Yesterday, I Tweeted my surprise that this post announcing a newly formed group called the Blue Digital Exchange (BDX) didn’t get much pickup. It’s especially interesting in light of efforts by Democrat campaign staffers to unionize. Taken together, it’s clear there’s a growing sense of dissatisfaction with how their campaigns are being run.
Under the BDX brand, digital operatives, agencies, and vendors on the Left are forming a trade association to advocate for their list of (very reasonable) demands from campaign decision makers on the Democrat side.
Those demands include:
- “Digital operatives in the Democratic Party are faced with the unsettling reality that the highest position they can achieve is Digital Director and their input is not taken seriously as other fields.”
- “Stop Treating Digital like an ATM: Democratic campaigns and organizations are singularly focused on using digital platforms for fundraising purposes while GOP groups…are investing into digital communications as a more holistic approach…GOP outside groups spent a greater percentage of their media budgets on persuasion digital ads than Democratic groups. In the case of competitive House races, GOP groups spent 28% of their media budgets on digital, while Dem groups spent 4%.”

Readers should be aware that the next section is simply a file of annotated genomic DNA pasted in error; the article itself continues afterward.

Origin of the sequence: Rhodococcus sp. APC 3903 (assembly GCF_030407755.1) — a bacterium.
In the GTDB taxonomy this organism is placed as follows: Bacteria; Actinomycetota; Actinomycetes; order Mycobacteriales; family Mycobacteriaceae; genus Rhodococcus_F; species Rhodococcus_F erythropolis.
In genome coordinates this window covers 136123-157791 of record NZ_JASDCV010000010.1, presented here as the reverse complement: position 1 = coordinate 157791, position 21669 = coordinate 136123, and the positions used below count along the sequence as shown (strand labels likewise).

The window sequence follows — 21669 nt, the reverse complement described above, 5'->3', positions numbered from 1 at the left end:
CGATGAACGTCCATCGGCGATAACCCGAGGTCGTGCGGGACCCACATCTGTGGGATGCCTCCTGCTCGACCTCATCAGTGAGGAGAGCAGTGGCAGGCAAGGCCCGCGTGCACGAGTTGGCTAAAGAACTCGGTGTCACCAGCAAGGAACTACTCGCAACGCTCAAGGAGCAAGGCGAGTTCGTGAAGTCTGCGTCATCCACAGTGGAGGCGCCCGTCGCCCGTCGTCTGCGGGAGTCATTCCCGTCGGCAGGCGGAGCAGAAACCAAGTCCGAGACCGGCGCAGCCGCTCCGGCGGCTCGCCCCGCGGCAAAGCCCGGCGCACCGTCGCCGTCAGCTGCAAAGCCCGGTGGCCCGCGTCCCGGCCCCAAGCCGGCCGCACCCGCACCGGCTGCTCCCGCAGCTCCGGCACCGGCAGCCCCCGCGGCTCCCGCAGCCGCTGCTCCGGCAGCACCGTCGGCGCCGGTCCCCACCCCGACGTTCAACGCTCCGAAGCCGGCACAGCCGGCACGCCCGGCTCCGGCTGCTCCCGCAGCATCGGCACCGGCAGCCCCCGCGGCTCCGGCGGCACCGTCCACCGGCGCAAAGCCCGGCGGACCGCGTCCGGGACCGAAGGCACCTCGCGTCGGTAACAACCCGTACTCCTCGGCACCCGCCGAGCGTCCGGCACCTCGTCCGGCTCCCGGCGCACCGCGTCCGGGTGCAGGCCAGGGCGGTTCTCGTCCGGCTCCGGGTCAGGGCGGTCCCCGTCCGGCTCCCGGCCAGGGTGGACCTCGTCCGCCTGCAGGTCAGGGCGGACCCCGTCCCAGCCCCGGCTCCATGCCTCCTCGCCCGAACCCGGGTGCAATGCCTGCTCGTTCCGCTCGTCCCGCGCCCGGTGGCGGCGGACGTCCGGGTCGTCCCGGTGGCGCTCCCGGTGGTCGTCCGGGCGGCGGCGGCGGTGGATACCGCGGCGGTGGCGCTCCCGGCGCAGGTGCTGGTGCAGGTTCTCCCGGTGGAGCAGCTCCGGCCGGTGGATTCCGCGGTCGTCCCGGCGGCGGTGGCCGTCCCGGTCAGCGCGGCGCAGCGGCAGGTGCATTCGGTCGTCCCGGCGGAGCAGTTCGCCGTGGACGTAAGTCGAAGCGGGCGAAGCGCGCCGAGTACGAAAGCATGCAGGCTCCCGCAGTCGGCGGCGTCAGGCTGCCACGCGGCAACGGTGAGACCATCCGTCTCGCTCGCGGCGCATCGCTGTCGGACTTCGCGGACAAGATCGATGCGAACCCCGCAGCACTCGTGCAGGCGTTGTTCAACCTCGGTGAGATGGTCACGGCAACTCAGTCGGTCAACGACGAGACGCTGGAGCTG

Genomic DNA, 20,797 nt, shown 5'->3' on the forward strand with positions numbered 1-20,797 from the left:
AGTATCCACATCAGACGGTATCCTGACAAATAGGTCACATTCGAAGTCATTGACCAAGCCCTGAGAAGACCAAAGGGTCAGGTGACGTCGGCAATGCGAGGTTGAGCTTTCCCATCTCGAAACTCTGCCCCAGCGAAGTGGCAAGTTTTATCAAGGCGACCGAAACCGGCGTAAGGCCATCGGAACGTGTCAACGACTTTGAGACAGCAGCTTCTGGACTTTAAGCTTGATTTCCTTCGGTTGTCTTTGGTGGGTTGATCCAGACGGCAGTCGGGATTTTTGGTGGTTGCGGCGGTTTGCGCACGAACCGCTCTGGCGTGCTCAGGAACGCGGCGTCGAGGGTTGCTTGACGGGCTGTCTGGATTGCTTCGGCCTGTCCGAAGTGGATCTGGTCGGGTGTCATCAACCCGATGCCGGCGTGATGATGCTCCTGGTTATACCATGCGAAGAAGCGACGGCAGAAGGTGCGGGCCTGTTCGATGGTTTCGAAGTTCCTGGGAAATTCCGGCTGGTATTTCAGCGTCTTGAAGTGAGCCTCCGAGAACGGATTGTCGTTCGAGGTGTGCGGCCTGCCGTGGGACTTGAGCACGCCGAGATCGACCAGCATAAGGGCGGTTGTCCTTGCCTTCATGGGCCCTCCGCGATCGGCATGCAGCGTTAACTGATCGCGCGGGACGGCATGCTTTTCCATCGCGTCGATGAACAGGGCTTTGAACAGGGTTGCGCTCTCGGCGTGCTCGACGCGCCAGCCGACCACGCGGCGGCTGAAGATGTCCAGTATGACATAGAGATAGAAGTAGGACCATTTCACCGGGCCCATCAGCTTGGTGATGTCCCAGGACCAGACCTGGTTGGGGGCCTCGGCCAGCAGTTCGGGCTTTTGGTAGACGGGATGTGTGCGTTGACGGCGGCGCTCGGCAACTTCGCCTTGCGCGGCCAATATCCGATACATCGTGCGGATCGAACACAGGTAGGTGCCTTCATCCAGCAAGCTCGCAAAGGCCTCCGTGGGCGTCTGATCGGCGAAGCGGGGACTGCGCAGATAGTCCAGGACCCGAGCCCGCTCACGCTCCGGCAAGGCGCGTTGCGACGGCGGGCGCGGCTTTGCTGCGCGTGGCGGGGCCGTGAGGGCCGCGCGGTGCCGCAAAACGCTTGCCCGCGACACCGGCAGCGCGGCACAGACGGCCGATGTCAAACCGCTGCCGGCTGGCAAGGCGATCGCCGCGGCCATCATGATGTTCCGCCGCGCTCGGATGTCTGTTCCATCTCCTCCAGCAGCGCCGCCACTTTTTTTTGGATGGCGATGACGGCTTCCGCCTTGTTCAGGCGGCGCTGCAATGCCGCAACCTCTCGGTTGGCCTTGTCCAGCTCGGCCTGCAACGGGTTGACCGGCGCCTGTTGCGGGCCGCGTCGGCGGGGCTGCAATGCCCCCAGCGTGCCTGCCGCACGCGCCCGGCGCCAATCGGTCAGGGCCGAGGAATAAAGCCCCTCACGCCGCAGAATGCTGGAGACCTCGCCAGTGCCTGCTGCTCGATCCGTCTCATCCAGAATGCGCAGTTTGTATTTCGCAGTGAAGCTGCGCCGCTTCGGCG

- “We need to reevaluate how campaigns are organized – including re-examining if the traditional field, communications and fundraising departments still make sense – to better match the modern ways that voters, donors and supporters want to engage.”
Their stated mission also includes efforts to “Share information amongst each other, i.e. best practices, market research, interesting articles, and useful case studies.”
The fact that they’re willing to be so public about it would lead one to believe that they’ve not gotten significant traction for these changes privately. It also means the Obama/OFA legacy of superior digital/organizing/tech seems to have evaporated and was not passed on down ticket.
I’m honestly surprised to hear that they are struggling with this and in fact point to the GOP as a model for where they want digital to go. There were dark days for GOP digital post ’08 & ’12 as we fought to get our “seats at the table.”